Greencastle School Board to pick five from seven candidates

November 03, 2011|By ROXANN MILLER |
  • Baer

GREENCASTLE, Pa. — There will be some new faces on the Greencastle-Antrim School Board this year.

Five seats on the school board are up for grabs in the Nov. 8 general election.

Incumbents Eric Holtzman, Paul Politis and Melinda Cordell are running for a seat on the nine-member board against political newcomers Linda Farley, Tracy Baer, Ken Haines, and Michael Still.

All are running for four-year terms. School board members are elected at-large in the school district.

The Greencastle-Antrim School District serves students in Greencastle and Antrim Township.

Each candidate in the contested races completed a questionnaire for The Herald-Mail. Their responses were edited for length and punctuation. The questions are as follows:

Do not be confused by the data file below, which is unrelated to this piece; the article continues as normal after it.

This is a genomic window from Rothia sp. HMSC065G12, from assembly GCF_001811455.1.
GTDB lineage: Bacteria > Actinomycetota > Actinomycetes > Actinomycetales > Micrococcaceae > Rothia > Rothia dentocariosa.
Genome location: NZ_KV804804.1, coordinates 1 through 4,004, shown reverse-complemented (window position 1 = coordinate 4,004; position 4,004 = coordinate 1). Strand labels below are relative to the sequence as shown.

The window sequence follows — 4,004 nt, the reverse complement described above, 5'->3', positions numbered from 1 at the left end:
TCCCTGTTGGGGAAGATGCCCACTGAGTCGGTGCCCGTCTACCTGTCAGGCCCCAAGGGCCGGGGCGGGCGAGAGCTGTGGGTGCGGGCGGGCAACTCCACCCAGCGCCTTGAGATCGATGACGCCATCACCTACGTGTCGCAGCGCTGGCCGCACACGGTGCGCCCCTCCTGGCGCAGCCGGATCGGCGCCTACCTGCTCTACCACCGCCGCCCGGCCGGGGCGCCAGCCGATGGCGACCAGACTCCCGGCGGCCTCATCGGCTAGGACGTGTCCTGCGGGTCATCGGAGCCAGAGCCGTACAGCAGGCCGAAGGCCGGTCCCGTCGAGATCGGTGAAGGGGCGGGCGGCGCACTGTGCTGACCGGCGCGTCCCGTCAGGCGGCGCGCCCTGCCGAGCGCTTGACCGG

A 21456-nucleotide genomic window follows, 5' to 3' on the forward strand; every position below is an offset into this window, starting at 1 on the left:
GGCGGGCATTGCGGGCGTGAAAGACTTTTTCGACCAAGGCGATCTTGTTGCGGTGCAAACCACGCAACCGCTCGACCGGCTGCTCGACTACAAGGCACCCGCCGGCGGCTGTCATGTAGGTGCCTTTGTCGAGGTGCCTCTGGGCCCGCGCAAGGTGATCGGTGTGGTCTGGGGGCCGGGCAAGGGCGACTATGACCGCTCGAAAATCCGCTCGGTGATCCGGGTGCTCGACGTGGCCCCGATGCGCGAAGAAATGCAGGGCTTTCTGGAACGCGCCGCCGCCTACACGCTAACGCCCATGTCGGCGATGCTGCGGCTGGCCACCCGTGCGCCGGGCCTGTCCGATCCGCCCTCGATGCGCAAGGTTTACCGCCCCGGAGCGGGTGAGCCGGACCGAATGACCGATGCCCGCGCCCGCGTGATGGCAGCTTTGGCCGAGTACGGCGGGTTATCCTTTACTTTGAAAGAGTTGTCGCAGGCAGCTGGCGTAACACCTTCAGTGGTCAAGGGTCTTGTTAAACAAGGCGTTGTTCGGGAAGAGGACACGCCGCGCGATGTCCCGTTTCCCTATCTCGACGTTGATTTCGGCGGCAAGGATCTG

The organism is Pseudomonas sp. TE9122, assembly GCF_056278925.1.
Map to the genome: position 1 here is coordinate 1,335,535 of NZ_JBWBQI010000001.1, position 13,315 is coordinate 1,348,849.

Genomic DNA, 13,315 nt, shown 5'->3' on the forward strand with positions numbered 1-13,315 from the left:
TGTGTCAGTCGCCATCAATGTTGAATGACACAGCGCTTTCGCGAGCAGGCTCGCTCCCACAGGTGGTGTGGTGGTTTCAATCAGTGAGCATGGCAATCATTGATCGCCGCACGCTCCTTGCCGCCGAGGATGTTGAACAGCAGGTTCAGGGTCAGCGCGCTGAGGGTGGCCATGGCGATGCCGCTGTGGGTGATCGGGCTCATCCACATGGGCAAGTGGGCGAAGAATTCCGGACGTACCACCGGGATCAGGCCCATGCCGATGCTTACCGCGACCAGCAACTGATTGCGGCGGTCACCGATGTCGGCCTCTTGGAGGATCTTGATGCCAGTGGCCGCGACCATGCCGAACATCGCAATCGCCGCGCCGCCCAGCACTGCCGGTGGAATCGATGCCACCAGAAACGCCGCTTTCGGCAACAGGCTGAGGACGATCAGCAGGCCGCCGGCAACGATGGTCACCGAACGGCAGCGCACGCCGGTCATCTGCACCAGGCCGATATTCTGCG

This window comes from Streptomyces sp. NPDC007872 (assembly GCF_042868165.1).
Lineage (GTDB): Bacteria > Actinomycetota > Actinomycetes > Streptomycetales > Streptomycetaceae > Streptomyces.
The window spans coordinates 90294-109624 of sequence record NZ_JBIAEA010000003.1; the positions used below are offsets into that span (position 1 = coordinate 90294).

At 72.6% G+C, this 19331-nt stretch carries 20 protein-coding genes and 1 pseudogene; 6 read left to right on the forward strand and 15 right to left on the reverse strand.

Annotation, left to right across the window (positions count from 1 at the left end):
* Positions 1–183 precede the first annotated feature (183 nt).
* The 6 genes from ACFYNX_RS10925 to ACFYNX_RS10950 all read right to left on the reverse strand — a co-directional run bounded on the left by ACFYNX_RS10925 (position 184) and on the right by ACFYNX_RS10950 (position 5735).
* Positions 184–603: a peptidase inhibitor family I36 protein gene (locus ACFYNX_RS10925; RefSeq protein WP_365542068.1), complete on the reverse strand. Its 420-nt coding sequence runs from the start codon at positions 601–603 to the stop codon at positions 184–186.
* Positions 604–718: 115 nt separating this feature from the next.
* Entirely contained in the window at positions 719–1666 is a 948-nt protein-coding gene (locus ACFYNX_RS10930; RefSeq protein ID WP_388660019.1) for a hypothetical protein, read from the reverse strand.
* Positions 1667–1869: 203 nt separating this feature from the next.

1. Why are you running for a seat on the school board?

2. With less state and federal funding being devoted to education, how do you propose running the district in the next several years — cutting programs, positions or raising taxes?

3. What are some of the biggest challenges facing the school district?

Tracy L. Baer, 42, of 14175 Rocking M Lane, Greencastle, Pa.

Political party: Republican

Incumbent: No

Question 1: "My biggest motivation was all the talk about raising the mill rate and our taxes this year. I realized how important it was to step up and help the citizen fight to control tax increases that we cannot afford. There are a lot of current issues with the school district that citizens would like better representation on. I feel I will be able to ask the right questions of the administration to assist the citizen with getting better answers."

Question 2: "We need to take a hard look at the staffing, from the principals (on down). We need to make sure we are staffed correctly and that staff is doing the jobs we are paying them to do. We also need to start asking tough questions and making cuts where necessary. Personnel (is) the biggest part of a budget, which is where ... we need to start. Doing the same things just because that's the way it has always been is no longer the correct answer to the school district's finance situation."